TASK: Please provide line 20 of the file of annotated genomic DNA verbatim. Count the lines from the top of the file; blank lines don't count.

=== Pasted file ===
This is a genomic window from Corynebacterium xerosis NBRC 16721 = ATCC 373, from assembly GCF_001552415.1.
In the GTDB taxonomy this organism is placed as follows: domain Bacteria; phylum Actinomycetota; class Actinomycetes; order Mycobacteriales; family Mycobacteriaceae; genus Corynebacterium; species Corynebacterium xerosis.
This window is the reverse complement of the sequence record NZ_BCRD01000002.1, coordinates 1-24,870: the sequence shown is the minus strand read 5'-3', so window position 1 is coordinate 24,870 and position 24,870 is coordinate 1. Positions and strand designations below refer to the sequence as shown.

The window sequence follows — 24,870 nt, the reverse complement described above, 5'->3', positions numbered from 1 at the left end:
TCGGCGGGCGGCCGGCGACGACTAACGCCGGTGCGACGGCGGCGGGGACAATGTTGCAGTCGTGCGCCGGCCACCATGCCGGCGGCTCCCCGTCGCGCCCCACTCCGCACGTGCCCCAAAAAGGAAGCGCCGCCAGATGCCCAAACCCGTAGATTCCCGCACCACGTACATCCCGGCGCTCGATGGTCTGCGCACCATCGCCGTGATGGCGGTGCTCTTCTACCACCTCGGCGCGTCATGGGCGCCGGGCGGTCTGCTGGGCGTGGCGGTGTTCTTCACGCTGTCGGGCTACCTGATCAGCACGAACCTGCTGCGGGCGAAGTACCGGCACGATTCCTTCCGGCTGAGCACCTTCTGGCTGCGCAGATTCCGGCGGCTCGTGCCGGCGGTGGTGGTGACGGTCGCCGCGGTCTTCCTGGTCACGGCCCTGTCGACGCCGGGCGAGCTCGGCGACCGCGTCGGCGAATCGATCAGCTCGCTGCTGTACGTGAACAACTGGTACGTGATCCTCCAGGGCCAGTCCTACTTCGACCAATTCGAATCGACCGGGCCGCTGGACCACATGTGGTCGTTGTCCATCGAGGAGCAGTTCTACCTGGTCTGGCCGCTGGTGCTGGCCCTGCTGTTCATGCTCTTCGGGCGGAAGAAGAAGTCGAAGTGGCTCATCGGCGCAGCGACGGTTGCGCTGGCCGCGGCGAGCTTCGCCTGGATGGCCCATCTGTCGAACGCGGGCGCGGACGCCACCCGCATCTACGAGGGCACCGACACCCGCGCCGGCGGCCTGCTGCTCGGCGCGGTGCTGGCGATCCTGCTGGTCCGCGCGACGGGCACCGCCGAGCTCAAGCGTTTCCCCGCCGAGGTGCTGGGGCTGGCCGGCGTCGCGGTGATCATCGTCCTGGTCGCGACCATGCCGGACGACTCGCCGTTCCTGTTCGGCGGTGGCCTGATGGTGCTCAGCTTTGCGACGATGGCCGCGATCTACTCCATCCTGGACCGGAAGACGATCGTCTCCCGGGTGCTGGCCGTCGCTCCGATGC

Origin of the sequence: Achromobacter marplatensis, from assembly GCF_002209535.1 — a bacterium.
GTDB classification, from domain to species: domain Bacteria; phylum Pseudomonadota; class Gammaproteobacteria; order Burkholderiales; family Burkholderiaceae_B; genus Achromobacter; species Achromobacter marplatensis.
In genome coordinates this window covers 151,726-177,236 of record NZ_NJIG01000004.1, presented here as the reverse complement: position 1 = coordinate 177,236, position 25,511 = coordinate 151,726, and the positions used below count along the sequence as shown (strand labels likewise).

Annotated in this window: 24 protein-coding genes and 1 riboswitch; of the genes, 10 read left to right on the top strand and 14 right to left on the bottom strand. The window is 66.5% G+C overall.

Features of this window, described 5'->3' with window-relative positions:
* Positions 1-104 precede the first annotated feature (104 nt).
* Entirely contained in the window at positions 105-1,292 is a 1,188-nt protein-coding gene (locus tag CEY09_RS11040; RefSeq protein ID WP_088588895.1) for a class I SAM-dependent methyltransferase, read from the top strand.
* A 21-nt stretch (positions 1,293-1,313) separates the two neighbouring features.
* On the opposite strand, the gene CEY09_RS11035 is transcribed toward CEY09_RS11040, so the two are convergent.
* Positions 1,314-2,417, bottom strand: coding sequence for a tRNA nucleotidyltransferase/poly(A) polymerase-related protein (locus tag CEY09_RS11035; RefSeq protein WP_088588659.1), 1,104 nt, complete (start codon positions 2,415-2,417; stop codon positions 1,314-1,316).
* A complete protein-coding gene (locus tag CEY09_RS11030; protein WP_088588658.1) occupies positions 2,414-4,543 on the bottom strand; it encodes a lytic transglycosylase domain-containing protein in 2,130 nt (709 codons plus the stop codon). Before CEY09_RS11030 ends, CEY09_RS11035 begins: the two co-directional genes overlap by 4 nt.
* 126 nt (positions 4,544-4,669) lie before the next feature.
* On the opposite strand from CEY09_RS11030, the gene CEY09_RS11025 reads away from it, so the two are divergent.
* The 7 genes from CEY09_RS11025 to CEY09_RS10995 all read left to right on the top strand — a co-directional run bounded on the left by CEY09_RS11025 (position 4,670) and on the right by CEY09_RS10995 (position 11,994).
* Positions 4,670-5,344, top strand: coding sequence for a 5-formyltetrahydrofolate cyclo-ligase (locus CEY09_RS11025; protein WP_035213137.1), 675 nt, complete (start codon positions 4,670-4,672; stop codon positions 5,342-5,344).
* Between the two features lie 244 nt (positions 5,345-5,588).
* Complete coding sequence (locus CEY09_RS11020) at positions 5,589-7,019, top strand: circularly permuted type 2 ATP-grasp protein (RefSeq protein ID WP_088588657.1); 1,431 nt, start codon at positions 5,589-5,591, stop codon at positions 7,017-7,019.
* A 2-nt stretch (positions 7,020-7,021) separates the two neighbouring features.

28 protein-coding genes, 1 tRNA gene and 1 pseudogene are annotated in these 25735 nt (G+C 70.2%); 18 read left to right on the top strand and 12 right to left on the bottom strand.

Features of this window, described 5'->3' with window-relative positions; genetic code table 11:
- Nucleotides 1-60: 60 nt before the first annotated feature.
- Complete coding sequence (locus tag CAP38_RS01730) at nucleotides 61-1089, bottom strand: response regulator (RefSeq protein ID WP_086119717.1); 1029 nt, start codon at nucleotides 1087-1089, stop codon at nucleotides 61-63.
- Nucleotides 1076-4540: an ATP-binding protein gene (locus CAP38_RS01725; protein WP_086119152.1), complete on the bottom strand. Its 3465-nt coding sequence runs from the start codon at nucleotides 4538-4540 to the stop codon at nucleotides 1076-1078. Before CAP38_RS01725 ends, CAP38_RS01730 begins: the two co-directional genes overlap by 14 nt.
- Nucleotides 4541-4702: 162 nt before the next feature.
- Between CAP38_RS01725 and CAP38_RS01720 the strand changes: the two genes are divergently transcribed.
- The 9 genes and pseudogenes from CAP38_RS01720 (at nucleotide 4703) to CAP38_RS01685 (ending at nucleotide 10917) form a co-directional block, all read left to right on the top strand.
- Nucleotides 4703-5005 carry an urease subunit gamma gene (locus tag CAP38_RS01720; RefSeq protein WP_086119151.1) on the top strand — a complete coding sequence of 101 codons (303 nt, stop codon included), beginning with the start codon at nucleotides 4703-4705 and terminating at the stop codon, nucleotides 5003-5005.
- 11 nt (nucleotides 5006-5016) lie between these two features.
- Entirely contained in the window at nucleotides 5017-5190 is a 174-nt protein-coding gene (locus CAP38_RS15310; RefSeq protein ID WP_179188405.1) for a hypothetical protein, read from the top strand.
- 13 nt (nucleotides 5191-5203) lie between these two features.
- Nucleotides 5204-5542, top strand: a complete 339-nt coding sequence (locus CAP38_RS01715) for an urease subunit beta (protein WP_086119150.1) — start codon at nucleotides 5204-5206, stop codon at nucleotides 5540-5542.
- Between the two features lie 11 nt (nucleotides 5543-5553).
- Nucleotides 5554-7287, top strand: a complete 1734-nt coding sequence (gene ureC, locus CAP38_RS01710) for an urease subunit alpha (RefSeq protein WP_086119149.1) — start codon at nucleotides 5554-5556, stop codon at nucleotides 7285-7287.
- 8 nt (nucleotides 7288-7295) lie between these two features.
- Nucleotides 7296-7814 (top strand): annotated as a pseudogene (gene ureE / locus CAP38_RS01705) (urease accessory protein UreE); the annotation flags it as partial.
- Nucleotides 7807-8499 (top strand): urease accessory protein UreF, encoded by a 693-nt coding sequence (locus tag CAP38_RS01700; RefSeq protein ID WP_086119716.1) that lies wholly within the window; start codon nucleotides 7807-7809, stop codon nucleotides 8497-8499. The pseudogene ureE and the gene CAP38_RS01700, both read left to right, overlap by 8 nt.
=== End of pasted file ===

* Positions 4,670-5,344, top strand: coding sequence for a 5-formyltetrahydrofolate cyclo-ligase (locus CEY09_RS11025; protein WP_035213137.1), 675 nt, complete (start codon positions 4,670-4,672; stop codon positions 5,342-5,344).